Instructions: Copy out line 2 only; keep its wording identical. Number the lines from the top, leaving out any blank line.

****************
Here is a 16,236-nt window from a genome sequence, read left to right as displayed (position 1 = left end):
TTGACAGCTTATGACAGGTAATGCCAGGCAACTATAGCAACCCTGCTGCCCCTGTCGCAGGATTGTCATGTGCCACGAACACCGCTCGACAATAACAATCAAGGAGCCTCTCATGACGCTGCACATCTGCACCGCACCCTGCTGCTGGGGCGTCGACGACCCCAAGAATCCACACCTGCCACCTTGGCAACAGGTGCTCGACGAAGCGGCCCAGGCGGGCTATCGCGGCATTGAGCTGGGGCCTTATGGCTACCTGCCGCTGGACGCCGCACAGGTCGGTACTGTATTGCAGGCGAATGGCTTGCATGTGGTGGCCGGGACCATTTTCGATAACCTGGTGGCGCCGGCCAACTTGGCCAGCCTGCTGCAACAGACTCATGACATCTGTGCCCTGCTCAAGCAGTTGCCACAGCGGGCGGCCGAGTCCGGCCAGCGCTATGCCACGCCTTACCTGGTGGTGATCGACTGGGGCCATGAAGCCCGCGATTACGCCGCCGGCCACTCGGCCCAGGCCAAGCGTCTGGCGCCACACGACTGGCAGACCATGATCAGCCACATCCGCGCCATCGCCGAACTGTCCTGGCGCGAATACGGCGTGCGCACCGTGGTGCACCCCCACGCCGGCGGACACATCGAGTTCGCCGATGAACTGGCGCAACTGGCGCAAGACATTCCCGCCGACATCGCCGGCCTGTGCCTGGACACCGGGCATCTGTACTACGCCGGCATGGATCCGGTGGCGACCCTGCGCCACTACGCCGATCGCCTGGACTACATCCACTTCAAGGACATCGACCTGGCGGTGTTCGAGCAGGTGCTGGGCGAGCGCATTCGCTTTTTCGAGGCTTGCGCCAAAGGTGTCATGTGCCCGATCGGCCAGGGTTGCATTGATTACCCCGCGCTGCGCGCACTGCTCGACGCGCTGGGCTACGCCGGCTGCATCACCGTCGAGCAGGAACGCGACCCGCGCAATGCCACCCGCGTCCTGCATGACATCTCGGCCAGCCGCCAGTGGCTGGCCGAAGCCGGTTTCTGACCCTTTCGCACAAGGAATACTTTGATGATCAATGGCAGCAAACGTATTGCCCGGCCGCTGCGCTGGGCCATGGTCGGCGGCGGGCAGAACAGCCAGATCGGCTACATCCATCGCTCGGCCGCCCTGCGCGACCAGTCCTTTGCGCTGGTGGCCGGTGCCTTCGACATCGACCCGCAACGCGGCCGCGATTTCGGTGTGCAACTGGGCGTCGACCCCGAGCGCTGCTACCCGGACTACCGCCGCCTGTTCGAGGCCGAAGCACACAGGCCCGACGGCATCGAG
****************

TTGACAGCTTATGACAGGTAATGCCAGGCAACTATAGCAACCCTGCTGCCCCTGTCGCAGGATTGTCATGTGCCACGAACACCGCTCGACAATAACAATCAAGGAGCCTCTCATGACGCTGCACATCTGCACCGCACCCTGCTGCTGGGGCGTCGACGACCCCAAGAATCCACACCTGCCACCTTGGCAACAGGTGCTCGACGAAGCGGCCCAGGCGGGCTATCGCGGCATTGAGCTGGGGCCTTATGGCTACCTGCCGCTGGACGCCGCACAGGTCGGTACTGTATTGCAGGCGAATGGCTTGCATGTGGTGGCCGGGACCATTTTCGATAACCTGGTGGCGCCGGCCAACTTGGCCAGCCTGCTGCAACAGACTCATGACATCTGTGCCCTGCTCAAGCAGTTGCCACAGCGGGCGGCCGAGTCCGGCCAGCGCTATGCCACGCCTTACCTGGTGGTGATCGACTGGGGCCATGAAGCCCGCGATTACGCCGCCGGCCACTCGGCCCAGGCCAAGCGTCTGGCGCCACACGACTGGCAGACCATGATCAGCCACATCCGCGCCATCGCCGAACTGTCCTGGCGCGAATACGGCGTGCGCACCGTGGTGCACCCCCACGCCGGCGGACACATCGAGTTCGCCGATGAACTGGCGCAACTGGCGCAAGACATTCCCGCCGACATCGCCGGCCTGTGCCTGGACACCGGGCATCTGTACTACGCCGGCATGGATCCGGTGGCGACCCTGCGCCACTACGCCGATCGCCTGGACTACATCCACTTCAAGGACATCGACCTGGCGGTGTTCGAGCAGGTGCTGGGCGAGCGCATTCGCTTTTTCGAGGCTTGCGCCAAAGGTGTCATGTGCCCGATCGGCCAGGGTTGCATTGATTACCCCGCGCTGCGCGCACTGCTCGACGCGCTGGGCTACGCCGGCTGCATCACCGTCGAGCAGGAACGCGACCCGCGCAATGCCACCCGCGTCCTGCATGACATCTCGGCCAGCCGCCAGTGGCTGGCCGAAGCCGGTTTCTGACCCTTTCGCACAAGGAATACTTTGATGATCAATGGCAGCAAACGTATTGCCCGGCCGCTGCGCTGGGCCATGGTCGGCGGCGGGCAGAACAGCCAGATCGGCTACATCCATCGCTCGGCCGCCCTGCGCGACCAGTCCTTTGCGCTGGTGGCCGGTGCCTTCGACATCGACCCGCAACGCGGCCGCGATTTCGGTGTGCAACTGGGCGTCGACCCCGAGCGCTGCTACCCGGACTACCGCCGCCTGTTCGAGGCCGAAGCACACAGGCCCGACGGCATCGAG